The Daunte Culpepper to Randy Moss connection was supposed to put an end to the Giants playoff run of dominating teams with their defense.

    Unfortunately the Giants never got that memo.

    In the most lopsided victory in the history of the NFC Championship, the Giants defense demolished the Vikings offense, holding them to 114 yards of total offense while forcing five turnovers and sacking Culpepper four times.

    Culpepper was held to 78 yards passing and three interceptions, while Moss only had two receptions for 18 yards.

    Had the Giants not backed off in the second half, this could have gone down as the biggest playoff victory ever, as they had a 34-0 lead at halftime, out-gaining the Vikings 386-45 in the process.

    Randy Moss said it best: "I was just talking to Daunte, and 41-to-doughnut, I think that's the worst defeat I've ever been in my life."

5. Super Bowl VI: Dallas Cowboys Dominate Bob Griese and Larry Csonka

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    The 1971 Miami Dolphins didn't have the greatest offense ever, but they had a Hall of Famer at both the quarterback and running back positions, which apparently didn't seem to bother the Cowboys defense.

    Led by Hall of Fame defensive tackle Bob Lilly, the Cowboys defense shut down Larry Csonka and company and set the Super Bowl record for yards allowed with 185 which has since been broken.

    They still remain the only defense to prevent their opponent from scoring a touchdown in the Super Bowl.

4. Super Bowl IX: Steel Curtain Shuts Down Fran Tarkenton and The Vikings

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    First off I just want to apologize for the people who've read this already and did not see this on here, it completely missed my glance somehow. I researched for four hours while writing this looking at every single playoff game from Super Bowl I to the present, I must have overlooked it.

    The Steel Curtain defense is one of the best ever and the best to most people. They completely bottled up the fifth ranked scoring offense in the regular season. They made Hall of Famer Fran Tarkenton look confused at times and held them to a new Super Bowl low of 119 total yards.

3. Super Bowl III: Jets Defense Backs Up Joe Namath Guarantee

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    The Jets heard all the talk leading up to the game that the powerful Baltimore Colts offense was supposed to walk all over the inferior Jets from the AFL.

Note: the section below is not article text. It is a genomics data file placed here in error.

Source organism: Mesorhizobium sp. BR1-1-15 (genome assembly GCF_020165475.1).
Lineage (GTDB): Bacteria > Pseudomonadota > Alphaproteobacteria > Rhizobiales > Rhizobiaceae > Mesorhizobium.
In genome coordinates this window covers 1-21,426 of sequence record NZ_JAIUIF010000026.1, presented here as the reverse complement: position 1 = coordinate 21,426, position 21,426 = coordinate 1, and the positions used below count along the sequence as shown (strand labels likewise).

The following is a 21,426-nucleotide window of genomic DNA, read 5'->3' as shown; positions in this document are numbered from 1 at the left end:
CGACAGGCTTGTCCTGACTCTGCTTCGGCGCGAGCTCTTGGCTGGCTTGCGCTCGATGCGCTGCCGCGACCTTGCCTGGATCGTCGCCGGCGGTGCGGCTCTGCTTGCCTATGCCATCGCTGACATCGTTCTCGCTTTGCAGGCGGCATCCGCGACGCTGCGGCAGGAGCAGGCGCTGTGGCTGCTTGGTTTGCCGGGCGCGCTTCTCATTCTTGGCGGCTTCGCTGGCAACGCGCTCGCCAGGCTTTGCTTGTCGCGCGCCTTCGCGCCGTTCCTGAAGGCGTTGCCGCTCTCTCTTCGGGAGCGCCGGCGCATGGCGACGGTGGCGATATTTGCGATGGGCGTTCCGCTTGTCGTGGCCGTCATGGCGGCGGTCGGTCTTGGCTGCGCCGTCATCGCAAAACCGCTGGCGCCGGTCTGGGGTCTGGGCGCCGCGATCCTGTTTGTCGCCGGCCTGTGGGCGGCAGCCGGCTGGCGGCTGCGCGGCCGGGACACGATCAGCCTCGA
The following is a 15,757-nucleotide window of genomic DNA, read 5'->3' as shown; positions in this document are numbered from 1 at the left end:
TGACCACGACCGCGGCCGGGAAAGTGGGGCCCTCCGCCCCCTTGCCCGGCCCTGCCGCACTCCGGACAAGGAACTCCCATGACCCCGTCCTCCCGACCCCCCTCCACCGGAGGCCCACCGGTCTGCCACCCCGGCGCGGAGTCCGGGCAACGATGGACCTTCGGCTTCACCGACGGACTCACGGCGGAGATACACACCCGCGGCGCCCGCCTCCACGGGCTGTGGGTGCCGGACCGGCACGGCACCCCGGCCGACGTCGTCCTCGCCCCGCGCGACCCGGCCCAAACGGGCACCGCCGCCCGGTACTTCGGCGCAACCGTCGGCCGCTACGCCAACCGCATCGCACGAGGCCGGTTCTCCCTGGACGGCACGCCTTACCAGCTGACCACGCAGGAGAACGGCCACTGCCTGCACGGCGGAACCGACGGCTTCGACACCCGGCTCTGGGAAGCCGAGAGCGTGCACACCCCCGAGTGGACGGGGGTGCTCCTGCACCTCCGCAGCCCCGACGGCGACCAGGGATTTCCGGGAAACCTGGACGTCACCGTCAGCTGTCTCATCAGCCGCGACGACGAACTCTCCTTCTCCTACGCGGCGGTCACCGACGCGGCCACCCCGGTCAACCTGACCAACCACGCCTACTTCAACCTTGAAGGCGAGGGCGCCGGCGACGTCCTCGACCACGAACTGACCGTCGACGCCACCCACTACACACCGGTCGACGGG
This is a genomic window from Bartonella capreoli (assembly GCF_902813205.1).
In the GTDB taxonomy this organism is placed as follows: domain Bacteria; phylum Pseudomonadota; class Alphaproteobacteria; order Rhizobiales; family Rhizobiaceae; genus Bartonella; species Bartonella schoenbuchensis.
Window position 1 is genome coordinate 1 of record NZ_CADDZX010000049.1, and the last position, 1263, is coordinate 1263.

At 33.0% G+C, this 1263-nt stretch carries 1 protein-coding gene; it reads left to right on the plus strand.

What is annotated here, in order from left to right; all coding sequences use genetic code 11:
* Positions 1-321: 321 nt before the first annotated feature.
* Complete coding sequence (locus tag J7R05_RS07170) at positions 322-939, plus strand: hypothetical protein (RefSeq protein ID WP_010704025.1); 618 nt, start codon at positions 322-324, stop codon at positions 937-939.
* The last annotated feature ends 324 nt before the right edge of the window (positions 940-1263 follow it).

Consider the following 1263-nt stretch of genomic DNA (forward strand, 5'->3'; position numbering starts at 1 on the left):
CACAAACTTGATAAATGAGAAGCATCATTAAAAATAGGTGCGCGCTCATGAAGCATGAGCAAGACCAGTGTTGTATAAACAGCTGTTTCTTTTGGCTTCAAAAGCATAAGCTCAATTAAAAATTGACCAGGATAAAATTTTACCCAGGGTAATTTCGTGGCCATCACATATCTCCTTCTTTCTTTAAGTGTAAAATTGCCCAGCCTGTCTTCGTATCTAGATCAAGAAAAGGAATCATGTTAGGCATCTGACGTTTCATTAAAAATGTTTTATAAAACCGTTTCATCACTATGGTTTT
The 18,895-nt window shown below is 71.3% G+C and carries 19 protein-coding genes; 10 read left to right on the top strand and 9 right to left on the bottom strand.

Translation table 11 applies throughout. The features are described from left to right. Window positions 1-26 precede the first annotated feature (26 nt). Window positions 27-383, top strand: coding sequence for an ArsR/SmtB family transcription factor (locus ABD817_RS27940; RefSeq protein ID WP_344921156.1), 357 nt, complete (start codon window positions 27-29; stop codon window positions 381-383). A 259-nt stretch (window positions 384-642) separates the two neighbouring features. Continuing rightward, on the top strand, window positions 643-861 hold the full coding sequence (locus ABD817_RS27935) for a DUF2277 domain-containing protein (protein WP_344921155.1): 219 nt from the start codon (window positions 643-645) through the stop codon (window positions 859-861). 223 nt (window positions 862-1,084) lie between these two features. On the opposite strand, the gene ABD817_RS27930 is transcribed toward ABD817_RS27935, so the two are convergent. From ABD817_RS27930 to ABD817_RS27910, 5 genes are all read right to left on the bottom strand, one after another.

The NFL was supposed to be a vastly superior league, yet the Jets defense completely shut down the Colts offense, holding them to seven points in what is still statistically the biggest upset in Super Bowl history in terms of the Las Vegas line.

2. Super Bowl XLII: Big Blue Wrecking Crew Owns Tom Brady and Patriots

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    In technically the second-best upset in Super Bowl history, but considered the most shocking upset of all time, the New York Giants shut down the greatest scoring offense in NFL history.

    Tom Brady and the Patriots averaged 36.8 points per game that year, and had already torched the Giants defense for 38 points in the season finale.

    But Osi Umenyiora and Michael Strahan knew prior to the game that they had to play the best game of their lives and hit Brady all game for them to win, and they did just that.

    They sacked Brady five times and held the high-powered offense to 14 points in the 17-14 victory.

1. 1985 Chicago Bears Entire Playoff Run

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    The 1985 Bears turned in possibly the greatest playoff run in terms of defense ever. They allowed 10 points in three games, all of which came in the Super Bowl blow out of the New England Patriots.

    The dominance included two shutouts, one defensive score in each game, and a safety. It also included each and every quarterback running for their respective lives.

    The Bears dominated every single team on defense except Dan Marino's Dolphins in route to an 18-1 finish as Super Bowl champs, as well as considered one of, if not the best team in NFL history.